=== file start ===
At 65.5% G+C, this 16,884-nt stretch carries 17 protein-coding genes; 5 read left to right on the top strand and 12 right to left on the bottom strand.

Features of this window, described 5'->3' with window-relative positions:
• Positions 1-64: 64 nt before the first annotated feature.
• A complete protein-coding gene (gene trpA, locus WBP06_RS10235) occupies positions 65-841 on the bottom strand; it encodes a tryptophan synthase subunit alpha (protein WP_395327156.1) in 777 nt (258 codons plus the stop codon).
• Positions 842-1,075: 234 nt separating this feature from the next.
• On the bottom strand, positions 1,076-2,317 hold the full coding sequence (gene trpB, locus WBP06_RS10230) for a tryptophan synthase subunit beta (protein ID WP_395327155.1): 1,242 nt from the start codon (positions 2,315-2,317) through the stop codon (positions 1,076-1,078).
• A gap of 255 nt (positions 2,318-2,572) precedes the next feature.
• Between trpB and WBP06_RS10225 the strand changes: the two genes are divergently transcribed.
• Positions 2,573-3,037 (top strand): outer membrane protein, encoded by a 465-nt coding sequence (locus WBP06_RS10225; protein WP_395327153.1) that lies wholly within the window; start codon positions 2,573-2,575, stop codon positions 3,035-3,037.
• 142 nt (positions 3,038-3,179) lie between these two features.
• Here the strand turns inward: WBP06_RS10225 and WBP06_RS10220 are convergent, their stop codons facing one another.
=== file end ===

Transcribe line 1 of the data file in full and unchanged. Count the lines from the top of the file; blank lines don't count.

At 65.5% G+C, this 16,884-nt stretch carries 17 protein-coding genes; 5 read left to right on the top strand and 12 right to left on the bottom strand.